Incidentally, it is certainly not realistic to think that drone delivery will be offered as a delivery option in the Netherlands in the short term. This has, among other things, to do with the fact that the regulations regarding flying drones out of sight (BVLOS) flying drones is still very strict, and therefore cannot be widely rolled out. And as long as BVLOS flying is still in its infancy, it is virtually impossible to have the flights take place automatically, which is an important precondition for scaling up drone delivery.
It does not help that the airspace above the Randstad, in particular, is very busy. Not only by road planes, but certainly at low altitude by trauma helicopters, Coast Guard aircraft, police helicopters and the so-called general aviation, the collective term for recreational aviation. Closing sections of airspace or the construction of so-called drone corridors is not an option in the longer term: the interests are too diverse for that. Another option, namely mounting transponders on drones to make them visible to other air carriers and air traffic controllers, is no longer a workable solution as soon as dozens or even hundreds of drones fly around simultaneously above a city.
Hope is based on the commissioning of U-space, a system that in a few years in Europe will ensure automated handling of both manned and unmanned air traffic in designated areas of the airspace. Those who want to fly in U-space must be constantly connected to so-called U-space service providers (USPs), who can thus monitor the location and flight direction of all airspace users to prevent collisions. But that is far from yet: the standards for U-space have yet to be worked out and that also applies to the construction of the necessary infrastructure.
Then there is still the issue of delivery. The winch system such as Manna Aero and Wing use is a great solution to deliver orders to detached houses. But in a densely built-up city like Amsterdam, that is still a different story, especially in the center. Possibly that the first commercial forms of drone delivery in the Netherlands have the highest chance of success in less densely built-up areas.
Other solutions may be in common drop-off points, central pick-up points where delivery drones can deliver their goods, after which the customer has to take care of the collection themselves. Such technology is already under development, but of course it does take some of the convenience and speed out of the delivery chain.
Who knows, in the future, every (new) house will be equipped with its own drop-off location. The idea has also been suggested to place landing pads for delivery drones on top of mailboxes or lampposts. It goes without saying that this is about distant future music: the standardization of such systems alone is a chapter in itself.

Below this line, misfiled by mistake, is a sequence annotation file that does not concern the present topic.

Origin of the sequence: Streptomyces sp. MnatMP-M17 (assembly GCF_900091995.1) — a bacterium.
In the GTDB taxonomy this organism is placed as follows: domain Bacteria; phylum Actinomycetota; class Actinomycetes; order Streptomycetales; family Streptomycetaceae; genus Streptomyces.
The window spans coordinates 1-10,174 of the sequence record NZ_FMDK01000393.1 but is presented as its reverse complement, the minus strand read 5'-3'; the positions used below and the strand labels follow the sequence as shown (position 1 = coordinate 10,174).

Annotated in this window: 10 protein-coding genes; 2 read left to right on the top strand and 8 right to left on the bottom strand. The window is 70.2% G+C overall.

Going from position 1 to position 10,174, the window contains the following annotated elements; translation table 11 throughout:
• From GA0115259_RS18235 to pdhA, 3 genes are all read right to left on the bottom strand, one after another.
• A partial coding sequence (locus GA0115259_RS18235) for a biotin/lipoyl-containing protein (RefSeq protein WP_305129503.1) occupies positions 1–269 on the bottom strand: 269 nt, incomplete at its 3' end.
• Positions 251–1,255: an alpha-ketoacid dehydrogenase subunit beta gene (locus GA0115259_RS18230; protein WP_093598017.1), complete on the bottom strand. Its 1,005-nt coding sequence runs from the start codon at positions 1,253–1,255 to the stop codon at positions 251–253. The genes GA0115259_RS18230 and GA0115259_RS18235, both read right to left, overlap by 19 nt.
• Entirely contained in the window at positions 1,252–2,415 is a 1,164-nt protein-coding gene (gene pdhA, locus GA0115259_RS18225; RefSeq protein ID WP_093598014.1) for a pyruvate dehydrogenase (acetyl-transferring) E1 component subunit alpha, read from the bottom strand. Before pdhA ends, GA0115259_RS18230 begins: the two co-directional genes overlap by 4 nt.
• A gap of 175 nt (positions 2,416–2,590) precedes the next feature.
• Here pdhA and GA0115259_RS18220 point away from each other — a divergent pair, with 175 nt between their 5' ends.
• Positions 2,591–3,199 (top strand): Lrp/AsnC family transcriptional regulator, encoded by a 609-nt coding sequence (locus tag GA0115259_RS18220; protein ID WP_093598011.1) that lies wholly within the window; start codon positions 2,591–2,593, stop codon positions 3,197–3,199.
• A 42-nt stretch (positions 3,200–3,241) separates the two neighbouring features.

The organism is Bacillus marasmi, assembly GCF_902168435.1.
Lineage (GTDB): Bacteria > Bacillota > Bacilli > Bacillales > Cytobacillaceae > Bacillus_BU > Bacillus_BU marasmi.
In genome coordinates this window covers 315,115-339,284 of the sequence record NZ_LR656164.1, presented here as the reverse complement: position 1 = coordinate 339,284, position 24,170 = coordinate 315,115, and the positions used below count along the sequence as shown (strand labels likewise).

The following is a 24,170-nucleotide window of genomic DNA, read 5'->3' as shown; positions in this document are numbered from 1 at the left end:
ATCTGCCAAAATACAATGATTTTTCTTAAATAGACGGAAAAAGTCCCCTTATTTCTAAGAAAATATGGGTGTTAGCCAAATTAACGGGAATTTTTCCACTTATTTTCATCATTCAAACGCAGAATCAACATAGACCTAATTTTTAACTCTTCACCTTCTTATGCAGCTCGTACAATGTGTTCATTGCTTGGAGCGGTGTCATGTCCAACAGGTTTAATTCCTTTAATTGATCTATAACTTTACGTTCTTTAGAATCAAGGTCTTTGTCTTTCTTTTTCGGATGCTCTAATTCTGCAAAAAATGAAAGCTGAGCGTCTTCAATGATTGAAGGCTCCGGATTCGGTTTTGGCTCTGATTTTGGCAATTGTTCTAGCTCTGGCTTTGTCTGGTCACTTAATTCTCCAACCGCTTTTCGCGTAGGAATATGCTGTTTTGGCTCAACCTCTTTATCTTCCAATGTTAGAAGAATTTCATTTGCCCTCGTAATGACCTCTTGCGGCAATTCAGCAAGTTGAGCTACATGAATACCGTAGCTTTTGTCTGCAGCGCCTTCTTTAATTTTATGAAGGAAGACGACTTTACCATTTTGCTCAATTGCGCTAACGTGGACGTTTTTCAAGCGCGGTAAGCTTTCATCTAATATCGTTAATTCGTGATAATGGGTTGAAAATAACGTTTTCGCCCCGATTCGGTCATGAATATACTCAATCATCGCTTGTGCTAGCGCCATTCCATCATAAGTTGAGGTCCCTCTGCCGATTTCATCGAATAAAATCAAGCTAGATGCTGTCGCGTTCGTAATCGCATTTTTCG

Future: passenger transport
Whoever thinks it stays with parcel delivery drones is mistaken. Several parties worldwide are already warming up to transport people with drones washed out of the clods at a good time, also referred to as eVTOLs (short for electrical vertical take-off and landing). The Netherlands will also be tested in 2022 with a double drone taxi, the EH216 from EHang, as part of the European AMU-LED project.
It goes without saying that such forms of urban air mobility (in jargon: Urban Air Mobility, UAM) have a significant impact on the design of the living environment. For example, there must be so-called VertiPorts in strategic places, where eVTOLs can take off and land. That doesn’t necessarily have to be on the ground; roofs of tall buildings may also lend themselves well to this. But just as in the case of drone delivery, there must be sufficient social support for UAM to be able to get off the ground.
case, the pilot flight with the meal-delivery drone in Amsterdam can be seen as a small but important first step towards commercial goods transport by drone in the Netherlands — whether it concerns meal delivery or parcel delivery in general.
The pilot flight over the IJ is actually not yet presentative, as the drone will fly a lot of distance from any spectators ashore and will probably be noticed by few people. Most likely, people on board the ferries on the IJ will get a little more from the drone flight. Partly for this reason, more surveys will be conducted there, according to the initiators.
And Jitse Groen? He emphasizes that for the time being an exploration: “As a leading tech company, we like to join forces with the partners to explore innovative and sustainable solutions together. We hope that this pilot will give us good insights about the business case behind this type of new ways of delivery.”
If requested, Groen stays with his position last year, that drone delivery is not yet suitable for delivering a pizza to someone in the center. “But I can imagine that such a drone can provide a connection over the IJ. Then the people who live across the street will have access to 500 extra restaurants in the city center. But then it must be automated, and not with such an army around it as today.”